Zapotec, Mixtec, Huave, Nahuatl and the other 12 indigenous languages of Oaxaca have fewer and fewer native speakers. As young people want to become part of the “mainstream” Spanish-speaking culture they leave their mother language and their culture behind — often out of the strong desire to assimilate.
And continuing education requires commitment, resources, and a lifting out of rural poverty. Oaxaca is the second poorest state in Mexico and one of the most rural.
Many villages have kindergartens and primary schools that offer bilingual education. For example, in Teotitlan del Valle the kindergarten teaches in both Zapotec and Spanish and encourages children to learn and speak Zapotec at home and as part of their everyday communication.
A new indigenous language center is opening in Oaxaca city supported by the Alfredo Harp Helu Foundation. The historic building that will house the center is under renovation now and I don’t know exactly when it will open.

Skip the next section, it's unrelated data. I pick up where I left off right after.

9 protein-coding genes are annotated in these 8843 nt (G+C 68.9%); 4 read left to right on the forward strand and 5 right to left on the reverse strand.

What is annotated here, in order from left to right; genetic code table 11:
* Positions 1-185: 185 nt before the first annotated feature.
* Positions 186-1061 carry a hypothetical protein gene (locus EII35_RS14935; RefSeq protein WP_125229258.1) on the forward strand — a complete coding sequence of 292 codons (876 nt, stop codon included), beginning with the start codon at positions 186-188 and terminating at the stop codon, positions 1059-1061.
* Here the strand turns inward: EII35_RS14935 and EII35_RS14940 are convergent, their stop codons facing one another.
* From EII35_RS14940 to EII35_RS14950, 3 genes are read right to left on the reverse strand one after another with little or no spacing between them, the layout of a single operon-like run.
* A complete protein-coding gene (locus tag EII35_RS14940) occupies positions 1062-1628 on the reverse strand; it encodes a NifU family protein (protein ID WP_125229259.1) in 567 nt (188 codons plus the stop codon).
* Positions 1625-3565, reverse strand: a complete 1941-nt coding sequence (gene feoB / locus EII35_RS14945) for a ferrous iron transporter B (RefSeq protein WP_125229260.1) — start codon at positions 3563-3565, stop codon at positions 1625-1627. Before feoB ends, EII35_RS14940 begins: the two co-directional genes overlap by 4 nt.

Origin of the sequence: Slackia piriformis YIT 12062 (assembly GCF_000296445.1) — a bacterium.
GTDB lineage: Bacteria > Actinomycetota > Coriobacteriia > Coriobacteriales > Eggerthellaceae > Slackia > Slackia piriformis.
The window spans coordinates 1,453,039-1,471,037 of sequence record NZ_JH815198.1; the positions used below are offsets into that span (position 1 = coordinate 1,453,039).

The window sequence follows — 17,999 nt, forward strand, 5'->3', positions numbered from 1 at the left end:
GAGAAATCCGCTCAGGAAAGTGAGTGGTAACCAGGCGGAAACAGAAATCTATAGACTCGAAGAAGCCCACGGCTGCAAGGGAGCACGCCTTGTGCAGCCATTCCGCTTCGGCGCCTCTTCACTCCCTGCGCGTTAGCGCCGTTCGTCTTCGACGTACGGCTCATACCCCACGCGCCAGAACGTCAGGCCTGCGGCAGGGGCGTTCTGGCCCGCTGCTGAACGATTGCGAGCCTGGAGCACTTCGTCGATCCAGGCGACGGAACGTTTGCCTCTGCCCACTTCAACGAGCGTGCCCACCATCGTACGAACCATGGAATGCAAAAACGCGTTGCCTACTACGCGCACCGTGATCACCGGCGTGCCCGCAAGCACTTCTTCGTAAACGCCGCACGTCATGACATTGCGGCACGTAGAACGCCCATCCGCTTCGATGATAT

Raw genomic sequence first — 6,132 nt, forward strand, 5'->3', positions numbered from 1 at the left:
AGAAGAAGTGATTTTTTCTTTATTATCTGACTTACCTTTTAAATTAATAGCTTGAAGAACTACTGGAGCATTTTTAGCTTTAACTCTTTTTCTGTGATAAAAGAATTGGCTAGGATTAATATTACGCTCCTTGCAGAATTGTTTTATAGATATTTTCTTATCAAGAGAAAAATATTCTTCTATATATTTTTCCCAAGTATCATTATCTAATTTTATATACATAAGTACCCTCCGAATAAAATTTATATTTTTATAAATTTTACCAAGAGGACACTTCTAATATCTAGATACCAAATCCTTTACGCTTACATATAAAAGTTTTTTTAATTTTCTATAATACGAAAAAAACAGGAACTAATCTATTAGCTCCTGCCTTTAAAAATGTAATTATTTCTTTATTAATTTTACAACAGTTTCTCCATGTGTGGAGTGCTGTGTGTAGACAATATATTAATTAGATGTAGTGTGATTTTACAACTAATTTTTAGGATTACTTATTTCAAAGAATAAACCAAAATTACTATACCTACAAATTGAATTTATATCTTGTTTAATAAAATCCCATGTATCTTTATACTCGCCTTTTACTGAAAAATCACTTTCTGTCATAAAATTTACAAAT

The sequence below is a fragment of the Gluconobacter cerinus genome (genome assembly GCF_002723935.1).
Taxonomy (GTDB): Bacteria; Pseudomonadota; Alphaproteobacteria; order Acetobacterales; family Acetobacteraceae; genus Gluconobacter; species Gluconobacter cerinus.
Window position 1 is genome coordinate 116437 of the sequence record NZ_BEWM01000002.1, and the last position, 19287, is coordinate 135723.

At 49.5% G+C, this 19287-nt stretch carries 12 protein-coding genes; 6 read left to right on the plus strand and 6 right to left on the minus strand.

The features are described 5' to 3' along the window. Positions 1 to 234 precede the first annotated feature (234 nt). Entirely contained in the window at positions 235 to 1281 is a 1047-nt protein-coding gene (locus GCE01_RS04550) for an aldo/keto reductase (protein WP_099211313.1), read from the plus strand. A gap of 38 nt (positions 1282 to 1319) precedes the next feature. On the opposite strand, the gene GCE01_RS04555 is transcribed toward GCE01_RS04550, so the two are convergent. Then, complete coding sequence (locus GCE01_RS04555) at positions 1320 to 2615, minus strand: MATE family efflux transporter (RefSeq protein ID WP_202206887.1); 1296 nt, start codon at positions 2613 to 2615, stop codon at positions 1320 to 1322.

The Center will preserve and teach indigenous languages in Oaxaca. Our friend Janet Chavez Santiago, who speaks fluent Zapotec, Spanish, English, French, and a smattering of other European languages, will coordinate the educational programs designed to inform the public about the importance and value of teaching language to sustain culture. She will also develop programs to bring in young people to study, learn, and enjoy the languages spoken by their parents and grandparents.
The British publication The Guardian published an essay on Wednesday, June 29, 2011, as part of a journalism competition entitled Lessons From Oaxaca: What stops children in rural areas going to school?
Here is the link:
San Francisco State University Professor Troi Carleton is determined to save Zapotec, a language indigenous to Mexico — and to do it before it is lost to new generations transformed by technology and social change. “When a language dies, its culture dies, too,” Carleton said. For years, she has been bringing linguistics students to Teotitlan del Valle to live with families and record the language — an oral tradition that has not been written down. I’ll be talking to Troi more about her more recent work in upcoming posts.
FYI: The new indigenous language center will be next to the Museo Textil de Oaxaca, corner Hidalgo and Fiallo, two blocks from the Zocalo.